China denies delay in sharing COVID-19 data, after report says WHO was kept in dark

China’s coronavirus response will stand the test of time, says Foreign Ministry

zhao lijian Chinese Foreign Ministry Spokesperson Zhao Lijian | Official website

China has responded to a report citing internal documents from the World Health Organisation (WHO) that suggest the country was slow to offer up crucial data on the novel coronavirus including its genetic structure, leaving WHO officials frustrated by the delay.

Responding to the report, which was published by AP, China’s Foreign Ministry said it was “inconsistent with the facts”.

"I don't know where these 'internal documents' come from, but I can assure you that certain reports were seriously inconsistent with facts," Foreign Ministry spokesperson Zhao Lijian said at a media briefing, according to Global Times.

Lijian went on to provide a timeline of China’s coronavirus response, stating that the country had reported the epidemic to the WHO on January 3 at a time “when it had not yet figured out what pathogen caused the epidemic”.

"China's coronavirus response is open to the world, with clear data and facts that can stand the test of time and history," Zhao said.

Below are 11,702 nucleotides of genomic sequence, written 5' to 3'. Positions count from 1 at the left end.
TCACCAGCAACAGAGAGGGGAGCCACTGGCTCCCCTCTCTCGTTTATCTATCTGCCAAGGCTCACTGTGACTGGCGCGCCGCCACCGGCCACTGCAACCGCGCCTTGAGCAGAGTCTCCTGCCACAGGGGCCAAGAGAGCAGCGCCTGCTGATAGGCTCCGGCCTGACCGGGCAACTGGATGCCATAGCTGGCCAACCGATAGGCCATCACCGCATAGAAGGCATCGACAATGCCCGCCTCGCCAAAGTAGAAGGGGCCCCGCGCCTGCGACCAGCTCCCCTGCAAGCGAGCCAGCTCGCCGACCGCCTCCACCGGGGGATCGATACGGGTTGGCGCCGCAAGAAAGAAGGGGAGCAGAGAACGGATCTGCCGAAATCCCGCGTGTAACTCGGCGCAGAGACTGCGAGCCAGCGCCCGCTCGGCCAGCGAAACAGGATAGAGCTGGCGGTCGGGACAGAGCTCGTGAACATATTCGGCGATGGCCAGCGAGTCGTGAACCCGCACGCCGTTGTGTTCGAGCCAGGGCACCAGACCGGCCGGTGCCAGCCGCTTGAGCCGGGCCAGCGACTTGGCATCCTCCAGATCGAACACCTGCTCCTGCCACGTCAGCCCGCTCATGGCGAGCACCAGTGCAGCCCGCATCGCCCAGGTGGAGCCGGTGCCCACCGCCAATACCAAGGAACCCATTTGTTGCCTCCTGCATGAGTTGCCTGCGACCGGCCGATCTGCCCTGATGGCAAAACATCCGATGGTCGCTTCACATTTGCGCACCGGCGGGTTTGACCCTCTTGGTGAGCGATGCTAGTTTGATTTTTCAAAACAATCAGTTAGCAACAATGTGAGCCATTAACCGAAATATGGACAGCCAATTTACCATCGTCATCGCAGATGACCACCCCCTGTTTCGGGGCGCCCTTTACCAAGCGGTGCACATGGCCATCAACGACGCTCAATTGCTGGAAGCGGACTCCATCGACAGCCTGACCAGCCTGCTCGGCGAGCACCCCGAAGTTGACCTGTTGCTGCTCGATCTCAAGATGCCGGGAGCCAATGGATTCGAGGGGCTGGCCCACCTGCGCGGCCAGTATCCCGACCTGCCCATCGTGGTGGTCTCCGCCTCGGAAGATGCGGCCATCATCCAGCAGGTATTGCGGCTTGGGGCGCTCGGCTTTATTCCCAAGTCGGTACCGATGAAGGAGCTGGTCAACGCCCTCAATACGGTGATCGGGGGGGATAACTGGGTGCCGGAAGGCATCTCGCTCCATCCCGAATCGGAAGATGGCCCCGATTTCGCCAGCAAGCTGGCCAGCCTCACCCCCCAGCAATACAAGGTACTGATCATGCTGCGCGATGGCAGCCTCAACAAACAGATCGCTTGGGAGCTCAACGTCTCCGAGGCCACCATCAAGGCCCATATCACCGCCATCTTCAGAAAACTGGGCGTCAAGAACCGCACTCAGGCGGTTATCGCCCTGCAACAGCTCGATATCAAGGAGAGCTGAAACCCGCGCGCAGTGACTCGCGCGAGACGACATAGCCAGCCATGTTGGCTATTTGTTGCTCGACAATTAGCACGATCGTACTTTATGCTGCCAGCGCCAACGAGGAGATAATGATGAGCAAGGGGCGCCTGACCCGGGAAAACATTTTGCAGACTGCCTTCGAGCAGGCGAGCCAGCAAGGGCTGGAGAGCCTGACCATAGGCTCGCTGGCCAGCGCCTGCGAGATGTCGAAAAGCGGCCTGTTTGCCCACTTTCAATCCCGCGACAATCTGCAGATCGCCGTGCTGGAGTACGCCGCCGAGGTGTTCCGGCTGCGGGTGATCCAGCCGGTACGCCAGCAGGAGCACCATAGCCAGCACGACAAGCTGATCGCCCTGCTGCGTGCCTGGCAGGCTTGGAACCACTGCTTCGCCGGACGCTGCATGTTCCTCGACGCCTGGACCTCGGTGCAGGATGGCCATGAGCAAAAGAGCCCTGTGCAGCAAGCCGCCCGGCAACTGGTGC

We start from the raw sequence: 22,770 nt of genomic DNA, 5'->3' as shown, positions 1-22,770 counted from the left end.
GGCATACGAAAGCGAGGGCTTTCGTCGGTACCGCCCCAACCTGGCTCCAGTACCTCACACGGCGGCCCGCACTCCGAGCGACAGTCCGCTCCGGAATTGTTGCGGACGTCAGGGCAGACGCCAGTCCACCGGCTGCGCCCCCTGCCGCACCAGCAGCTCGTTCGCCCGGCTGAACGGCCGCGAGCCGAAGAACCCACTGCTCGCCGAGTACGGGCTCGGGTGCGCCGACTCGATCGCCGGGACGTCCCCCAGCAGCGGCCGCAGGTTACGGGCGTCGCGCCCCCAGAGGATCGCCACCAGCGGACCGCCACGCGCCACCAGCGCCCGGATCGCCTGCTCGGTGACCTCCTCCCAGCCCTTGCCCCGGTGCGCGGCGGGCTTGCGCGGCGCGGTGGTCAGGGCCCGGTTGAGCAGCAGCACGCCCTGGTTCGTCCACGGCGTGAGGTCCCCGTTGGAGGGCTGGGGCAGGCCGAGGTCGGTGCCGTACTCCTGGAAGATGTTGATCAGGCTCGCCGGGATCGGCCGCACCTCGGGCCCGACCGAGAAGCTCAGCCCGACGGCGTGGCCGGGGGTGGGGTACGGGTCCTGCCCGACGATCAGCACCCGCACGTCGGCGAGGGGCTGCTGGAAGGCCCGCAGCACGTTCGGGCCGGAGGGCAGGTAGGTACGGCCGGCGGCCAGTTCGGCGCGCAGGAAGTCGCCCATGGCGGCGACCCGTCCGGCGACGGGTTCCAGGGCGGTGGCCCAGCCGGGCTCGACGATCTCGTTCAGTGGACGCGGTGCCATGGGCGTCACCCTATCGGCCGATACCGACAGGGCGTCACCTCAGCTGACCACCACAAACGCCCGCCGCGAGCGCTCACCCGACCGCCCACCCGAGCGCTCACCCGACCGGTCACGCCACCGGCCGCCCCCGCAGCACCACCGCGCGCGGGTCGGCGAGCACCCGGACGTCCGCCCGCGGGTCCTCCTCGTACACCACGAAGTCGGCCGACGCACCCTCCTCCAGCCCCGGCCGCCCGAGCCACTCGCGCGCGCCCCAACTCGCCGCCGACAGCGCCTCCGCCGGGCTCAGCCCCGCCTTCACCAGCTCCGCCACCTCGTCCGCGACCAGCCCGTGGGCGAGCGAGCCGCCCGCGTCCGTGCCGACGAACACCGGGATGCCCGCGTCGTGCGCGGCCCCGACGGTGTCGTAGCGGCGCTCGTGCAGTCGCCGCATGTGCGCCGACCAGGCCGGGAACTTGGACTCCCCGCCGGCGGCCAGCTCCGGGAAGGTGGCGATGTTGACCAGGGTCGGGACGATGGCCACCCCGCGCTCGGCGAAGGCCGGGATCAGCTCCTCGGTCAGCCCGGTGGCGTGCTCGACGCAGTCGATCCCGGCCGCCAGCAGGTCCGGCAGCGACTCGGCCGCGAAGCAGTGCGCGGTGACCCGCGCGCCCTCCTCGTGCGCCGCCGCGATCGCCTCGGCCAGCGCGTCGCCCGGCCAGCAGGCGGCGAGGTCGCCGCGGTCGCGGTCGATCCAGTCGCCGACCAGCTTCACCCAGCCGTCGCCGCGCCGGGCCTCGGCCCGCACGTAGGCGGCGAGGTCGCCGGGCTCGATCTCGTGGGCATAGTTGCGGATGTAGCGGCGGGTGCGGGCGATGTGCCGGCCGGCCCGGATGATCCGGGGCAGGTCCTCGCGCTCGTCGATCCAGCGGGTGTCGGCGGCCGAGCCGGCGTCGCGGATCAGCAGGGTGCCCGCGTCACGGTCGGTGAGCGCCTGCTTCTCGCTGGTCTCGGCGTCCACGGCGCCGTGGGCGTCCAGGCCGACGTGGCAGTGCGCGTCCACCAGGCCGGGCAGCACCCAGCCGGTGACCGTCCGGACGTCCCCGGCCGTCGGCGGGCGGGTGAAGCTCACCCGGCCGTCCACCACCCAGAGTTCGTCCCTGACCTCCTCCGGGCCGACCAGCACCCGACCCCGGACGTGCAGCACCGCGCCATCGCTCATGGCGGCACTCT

The genetic code was shared on January 12. At the time, WHO said that it was “reassured of the quality of the ongoing investigations and the response measures implemented in Wuhan, and the commitment to share information regularly.”

Throughout January, WHO publicly praised China for what it called a speedy response to the new coronavirus and thanked the Chinese government for sharing the genetic map of the virus “immediately." This, despite evidence that early reports of the outbreak were covered up, including the penalisation of a Wuhan doctor who had warned about the virus as early as December—and who later died of the virus in hospital.

According to the AP report, Chinese officials sat on releasing the genetic map, or genome, of the deadly virus for over a week after multiple government labs had fully decoded it, not sharing details key to designing tests, drugs and vaccines.

Strict controls on information and competition within the Chinese public health system were largely to blame, AP said, citing internal documents, emails and dozens of interviews.

“Health officials only released the genome after a Chinese lab published it ahead of authorities on a virology website on January 11. Even then, China stalled for at least two weeks more on giving WHO the details it needed, according to recordings of multiple internal meetings held by the UN health agency in January—all at a time when the outbreak arguably might have been dramatically slowed,” the AP report said.

“Although WHO continued to publicly commend China, the recordings obtained by the AP show they were concerned China was not sharing enough information to assess the risk posed by the new virus, costing the world valuable time.”

WHO’s China policy has come under severe criticism as the virus claimed hundreds of thousands of lives and infected well over 6.7 million worldwide. On May 29, US President Donald Trump announced that the US would be terminating its relationship with WHO.